1. In itself:

(a) The nature of children convinces us of this. It is well known that the imitative instinct is nowhere stronger than in children; they do not act independently, but do only what they see others doing. As they have an unbounded confidence in their parents, they consider that everything they do is right and good, and they will do the same thing in imitation of them. Now, if they perceive that their parents pray very devoutly, diligently visit the church, and in their daily conduct manifest a Christian feeling and the fear of God, it will make a salutary impression upon them, the good takes root in their hearts early and strikes deeply, so that it becomes to them almost a second nature. Arriving at mature age, when hard and dangerous trials are to be endured, they are already so confirmed in virtue, that sin cannot prevail against them. And even if they should occasionally succumb to temptation, they will soon rise from their fall; their wounded conscience will give them no rest, but will urge and impel them to reconcile themselves with God as soon as possible by true repentance.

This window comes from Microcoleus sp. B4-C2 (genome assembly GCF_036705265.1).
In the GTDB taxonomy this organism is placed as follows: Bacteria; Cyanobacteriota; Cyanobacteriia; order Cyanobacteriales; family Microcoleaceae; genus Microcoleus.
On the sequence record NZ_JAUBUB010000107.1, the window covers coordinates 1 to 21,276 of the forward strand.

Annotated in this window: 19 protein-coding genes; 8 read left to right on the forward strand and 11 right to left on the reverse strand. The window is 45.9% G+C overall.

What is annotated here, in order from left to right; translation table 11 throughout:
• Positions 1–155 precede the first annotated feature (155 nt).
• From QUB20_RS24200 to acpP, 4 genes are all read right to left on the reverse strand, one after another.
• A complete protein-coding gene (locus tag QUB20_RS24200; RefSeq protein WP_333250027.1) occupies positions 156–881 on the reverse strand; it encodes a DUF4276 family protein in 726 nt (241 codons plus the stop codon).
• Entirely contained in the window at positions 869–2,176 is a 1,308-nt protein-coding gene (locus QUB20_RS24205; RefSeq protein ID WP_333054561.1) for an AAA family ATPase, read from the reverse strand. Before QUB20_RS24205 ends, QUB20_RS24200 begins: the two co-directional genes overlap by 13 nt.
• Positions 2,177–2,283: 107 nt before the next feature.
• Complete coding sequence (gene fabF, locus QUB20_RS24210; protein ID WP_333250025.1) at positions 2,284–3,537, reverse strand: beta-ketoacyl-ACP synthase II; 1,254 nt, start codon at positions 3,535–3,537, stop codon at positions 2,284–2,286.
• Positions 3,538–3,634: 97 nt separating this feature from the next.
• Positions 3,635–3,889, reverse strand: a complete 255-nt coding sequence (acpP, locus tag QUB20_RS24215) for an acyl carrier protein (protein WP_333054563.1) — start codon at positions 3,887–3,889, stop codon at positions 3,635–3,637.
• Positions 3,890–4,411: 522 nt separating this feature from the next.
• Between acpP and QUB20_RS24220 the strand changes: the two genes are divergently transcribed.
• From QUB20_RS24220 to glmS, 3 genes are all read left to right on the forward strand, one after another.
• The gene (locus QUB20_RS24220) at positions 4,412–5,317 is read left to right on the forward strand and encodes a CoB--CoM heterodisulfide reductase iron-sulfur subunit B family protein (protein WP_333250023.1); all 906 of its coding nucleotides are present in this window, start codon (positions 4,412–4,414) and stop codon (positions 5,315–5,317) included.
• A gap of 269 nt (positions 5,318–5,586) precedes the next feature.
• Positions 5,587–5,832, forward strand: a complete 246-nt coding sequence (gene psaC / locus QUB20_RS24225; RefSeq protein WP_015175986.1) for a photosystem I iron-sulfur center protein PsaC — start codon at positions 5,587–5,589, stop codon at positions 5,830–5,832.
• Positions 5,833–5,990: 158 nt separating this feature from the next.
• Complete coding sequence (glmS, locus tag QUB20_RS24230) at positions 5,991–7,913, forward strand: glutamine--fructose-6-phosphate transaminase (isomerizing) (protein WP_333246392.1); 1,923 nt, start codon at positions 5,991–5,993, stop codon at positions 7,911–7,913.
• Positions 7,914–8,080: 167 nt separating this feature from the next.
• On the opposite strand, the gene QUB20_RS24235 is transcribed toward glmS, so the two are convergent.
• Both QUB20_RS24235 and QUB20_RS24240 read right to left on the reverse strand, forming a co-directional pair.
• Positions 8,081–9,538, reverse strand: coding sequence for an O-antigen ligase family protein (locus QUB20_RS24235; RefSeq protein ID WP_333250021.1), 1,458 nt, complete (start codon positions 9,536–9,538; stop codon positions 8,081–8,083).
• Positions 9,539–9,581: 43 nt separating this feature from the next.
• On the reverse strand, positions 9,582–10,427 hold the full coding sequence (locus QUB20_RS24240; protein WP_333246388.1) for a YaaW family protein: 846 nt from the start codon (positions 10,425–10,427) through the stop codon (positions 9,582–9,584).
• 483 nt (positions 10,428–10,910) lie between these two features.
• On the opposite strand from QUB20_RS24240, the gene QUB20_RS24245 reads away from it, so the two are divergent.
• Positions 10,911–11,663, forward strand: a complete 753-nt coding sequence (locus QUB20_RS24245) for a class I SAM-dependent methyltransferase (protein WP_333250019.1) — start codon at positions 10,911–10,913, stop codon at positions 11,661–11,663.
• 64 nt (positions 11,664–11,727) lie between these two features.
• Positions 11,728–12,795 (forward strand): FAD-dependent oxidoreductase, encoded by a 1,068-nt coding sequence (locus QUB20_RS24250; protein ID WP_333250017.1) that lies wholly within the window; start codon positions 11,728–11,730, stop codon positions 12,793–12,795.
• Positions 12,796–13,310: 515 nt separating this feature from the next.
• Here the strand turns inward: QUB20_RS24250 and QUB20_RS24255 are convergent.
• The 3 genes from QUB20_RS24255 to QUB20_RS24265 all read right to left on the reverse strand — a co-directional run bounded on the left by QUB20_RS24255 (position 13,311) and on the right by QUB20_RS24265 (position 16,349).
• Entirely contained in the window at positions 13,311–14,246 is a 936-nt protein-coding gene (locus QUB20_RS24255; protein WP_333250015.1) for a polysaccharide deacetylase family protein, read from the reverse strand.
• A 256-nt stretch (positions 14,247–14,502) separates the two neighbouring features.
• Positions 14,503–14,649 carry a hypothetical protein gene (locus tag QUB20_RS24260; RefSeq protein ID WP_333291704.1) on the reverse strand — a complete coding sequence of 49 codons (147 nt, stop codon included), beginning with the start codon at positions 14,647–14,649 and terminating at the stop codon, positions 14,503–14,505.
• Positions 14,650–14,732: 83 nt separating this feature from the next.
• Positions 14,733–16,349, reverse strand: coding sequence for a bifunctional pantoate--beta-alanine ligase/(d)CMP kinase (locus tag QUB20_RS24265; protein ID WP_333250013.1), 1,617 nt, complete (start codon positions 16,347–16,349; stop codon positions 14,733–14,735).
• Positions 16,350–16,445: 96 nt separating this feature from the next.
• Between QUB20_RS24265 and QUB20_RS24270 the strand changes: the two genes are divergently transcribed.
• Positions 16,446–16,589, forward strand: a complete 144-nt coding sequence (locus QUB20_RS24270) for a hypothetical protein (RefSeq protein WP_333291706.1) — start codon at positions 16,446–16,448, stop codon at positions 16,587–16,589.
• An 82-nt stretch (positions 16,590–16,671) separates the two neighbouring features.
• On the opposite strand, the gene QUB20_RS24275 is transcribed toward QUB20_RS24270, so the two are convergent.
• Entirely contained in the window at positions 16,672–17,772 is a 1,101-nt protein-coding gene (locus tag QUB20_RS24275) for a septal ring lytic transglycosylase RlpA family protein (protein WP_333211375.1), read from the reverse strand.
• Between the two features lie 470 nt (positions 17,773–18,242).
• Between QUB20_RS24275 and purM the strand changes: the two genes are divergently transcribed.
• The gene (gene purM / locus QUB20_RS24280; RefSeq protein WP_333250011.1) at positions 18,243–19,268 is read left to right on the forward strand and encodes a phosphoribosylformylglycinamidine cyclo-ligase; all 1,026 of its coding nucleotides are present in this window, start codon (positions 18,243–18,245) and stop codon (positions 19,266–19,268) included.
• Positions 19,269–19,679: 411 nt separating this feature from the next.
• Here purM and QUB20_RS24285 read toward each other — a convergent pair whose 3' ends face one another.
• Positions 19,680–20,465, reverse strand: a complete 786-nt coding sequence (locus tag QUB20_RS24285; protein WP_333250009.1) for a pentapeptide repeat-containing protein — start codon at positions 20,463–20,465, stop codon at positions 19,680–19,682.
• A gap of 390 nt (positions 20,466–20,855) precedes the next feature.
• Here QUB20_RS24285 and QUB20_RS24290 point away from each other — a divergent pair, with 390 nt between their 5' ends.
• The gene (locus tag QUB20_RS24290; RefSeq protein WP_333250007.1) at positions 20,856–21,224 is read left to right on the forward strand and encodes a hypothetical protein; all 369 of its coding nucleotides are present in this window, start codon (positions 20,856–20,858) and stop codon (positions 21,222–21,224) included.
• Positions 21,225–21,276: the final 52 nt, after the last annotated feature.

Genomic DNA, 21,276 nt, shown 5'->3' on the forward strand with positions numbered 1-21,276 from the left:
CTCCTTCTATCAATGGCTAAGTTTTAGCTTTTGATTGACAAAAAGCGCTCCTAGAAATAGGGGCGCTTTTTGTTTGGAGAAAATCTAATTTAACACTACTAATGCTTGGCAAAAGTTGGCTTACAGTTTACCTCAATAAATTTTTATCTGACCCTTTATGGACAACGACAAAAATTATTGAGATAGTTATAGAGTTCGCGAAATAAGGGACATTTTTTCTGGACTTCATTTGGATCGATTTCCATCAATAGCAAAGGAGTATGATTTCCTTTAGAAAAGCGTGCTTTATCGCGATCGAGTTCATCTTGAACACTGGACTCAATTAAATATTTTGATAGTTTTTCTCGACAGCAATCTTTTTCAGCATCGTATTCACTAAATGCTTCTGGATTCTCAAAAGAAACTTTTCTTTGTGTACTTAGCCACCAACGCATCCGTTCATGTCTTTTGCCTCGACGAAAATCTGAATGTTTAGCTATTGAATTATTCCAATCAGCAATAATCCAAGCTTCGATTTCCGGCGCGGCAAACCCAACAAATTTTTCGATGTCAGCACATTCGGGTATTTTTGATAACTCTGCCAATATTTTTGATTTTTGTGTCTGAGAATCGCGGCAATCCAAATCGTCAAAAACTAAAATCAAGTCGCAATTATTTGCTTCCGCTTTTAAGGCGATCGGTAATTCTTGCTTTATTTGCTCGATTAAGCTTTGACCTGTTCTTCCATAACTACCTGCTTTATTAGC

The prophet Ezechiel speaks of a wagon drawn by four living beings; as these beings moved along, the wheels of the wagon turned round and followed. By this wagon we can understand a family; the beings that draw the wagon are the parents; but the wheels are the children. Now, just as the wheels turned round and went in the same direction as the beings that drew the wagon, so children act according to the example of their parents, and are their true followers in the path of virtue or vice. Hence St. Chrysostom says: "The works of the parents are books from which the children learn. The tongue, the lips of the parents, are as so many books, from which children derive instruction."